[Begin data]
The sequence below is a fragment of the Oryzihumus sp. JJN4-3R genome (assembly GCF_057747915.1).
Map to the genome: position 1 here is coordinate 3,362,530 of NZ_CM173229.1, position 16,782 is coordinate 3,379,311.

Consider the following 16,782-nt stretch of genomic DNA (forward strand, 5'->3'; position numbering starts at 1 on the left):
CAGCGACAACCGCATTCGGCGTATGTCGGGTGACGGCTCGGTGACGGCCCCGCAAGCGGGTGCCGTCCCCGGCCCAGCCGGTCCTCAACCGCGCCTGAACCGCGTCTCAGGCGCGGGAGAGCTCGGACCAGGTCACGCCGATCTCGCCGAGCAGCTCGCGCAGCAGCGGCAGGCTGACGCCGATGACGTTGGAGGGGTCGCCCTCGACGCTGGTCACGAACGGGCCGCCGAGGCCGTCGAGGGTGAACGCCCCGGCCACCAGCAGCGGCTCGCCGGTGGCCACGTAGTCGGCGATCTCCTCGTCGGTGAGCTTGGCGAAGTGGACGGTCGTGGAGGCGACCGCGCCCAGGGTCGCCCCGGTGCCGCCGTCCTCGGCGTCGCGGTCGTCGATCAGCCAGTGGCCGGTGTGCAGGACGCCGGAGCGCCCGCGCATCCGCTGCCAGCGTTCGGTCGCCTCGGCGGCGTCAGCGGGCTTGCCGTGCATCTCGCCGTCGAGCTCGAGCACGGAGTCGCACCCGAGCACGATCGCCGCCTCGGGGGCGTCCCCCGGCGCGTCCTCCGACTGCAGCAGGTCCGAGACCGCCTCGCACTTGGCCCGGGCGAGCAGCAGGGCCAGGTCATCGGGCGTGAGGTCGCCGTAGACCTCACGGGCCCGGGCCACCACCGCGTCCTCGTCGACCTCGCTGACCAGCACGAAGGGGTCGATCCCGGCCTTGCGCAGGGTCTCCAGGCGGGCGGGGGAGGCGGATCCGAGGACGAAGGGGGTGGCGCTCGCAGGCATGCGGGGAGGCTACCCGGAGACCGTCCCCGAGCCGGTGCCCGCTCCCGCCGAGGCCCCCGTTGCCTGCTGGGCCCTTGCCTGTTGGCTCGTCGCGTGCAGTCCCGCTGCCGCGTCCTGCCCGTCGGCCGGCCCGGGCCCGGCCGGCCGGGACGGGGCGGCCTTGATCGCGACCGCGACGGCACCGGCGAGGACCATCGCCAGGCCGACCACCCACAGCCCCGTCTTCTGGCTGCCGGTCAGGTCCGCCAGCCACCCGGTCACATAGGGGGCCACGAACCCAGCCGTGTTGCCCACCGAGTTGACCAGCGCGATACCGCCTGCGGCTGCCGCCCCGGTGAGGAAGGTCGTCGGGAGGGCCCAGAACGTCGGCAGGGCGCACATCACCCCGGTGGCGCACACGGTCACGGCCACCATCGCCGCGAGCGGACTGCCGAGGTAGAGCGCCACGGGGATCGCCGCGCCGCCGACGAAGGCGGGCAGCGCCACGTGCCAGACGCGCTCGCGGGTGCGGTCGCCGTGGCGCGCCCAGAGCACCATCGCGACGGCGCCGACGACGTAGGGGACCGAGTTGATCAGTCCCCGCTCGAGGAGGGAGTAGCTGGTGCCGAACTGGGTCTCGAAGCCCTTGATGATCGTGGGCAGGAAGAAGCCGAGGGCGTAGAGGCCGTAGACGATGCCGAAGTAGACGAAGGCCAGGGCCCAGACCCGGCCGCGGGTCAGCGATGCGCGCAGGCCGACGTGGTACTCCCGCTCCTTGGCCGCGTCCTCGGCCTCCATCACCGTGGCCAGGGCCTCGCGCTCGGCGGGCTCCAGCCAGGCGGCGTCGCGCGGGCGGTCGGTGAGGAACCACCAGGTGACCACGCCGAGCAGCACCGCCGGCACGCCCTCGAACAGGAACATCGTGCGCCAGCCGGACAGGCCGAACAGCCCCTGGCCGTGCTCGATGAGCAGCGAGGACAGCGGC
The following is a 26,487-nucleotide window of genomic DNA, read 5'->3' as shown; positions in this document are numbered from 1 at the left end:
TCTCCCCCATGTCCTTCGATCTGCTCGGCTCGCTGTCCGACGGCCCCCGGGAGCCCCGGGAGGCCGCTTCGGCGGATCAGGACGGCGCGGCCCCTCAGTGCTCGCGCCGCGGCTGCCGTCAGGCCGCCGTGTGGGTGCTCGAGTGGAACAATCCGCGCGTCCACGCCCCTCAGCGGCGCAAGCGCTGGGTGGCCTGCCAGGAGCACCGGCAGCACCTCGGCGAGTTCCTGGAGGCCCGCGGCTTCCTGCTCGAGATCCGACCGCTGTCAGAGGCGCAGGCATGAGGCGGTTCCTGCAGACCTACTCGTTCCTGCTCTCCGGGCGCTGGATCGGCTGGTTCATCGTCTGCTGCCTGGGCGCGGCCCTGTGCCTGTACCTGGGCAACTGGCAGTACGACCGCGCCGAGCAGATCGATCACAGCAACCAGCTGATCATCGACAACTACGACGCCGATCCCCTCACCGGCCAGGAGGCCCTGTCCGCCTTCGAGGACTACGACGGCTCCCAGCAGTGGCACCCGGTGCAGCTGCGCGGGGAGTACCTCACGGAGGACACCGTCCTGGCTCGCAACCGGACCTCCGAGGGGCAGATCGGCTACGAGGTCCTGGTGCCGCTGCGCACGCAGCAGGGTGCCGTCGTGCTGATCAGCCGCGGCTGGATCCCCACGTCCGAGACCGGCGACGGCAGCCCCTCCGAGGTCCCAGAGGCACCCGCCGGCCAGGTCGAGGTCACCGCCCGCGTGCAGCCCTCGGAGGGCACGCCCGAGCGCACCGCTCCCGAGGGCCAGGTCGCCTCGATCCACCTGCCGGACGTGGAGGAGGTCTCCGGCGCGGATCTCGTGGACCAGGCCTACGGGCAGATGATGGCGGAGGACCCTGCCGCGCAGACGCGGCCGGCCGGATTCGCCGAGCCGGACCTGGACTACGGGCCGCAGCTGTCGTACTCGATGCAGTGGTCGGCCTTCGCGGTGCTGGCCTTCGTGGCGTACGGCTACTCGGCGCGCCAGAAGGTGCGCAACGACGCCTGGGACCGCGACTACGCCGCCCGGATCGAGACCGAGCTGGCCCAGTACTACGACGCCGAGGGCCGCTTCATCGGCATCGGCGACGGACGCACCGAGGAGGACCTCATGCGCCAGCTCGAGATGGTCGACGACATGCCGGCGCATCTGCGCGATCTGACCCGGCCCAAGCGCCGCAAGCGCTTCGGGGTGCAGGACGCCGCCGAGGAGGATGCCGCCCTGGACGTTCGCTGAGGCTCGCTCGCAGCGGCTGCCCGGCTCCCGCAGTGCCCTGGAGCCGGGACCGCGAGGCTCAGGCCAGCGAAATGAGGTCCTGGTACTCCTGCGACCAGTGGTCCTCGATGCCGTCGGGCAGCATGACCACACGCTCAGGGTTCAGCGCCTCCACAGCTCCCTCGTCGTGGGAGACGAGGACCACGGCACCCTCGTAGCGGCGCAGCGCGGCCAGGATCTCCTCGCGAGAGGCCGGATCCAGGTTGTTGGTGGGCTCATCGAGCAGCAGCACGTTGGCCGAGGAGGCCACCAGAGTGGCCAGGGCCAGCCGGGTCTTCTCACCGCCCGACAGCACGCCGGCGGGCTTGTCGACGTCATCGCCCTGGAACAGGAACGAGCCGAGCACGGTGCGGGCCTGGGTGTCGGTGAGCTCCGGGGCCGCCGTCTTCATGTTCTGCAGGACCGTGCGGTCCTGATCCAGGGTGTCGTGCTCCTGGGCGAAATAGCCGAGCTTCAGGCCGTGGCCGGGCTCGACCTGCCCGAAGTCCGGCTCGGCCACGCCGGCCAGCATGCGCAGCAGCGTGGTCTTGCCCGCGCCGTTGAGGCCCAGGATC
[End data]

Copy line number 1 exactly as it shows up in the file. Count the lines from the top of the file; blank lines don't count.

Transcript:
The sequence below is a fragment of the Oryzihumus sp. JJN4-3R genome (assembly GCF_057747915.1).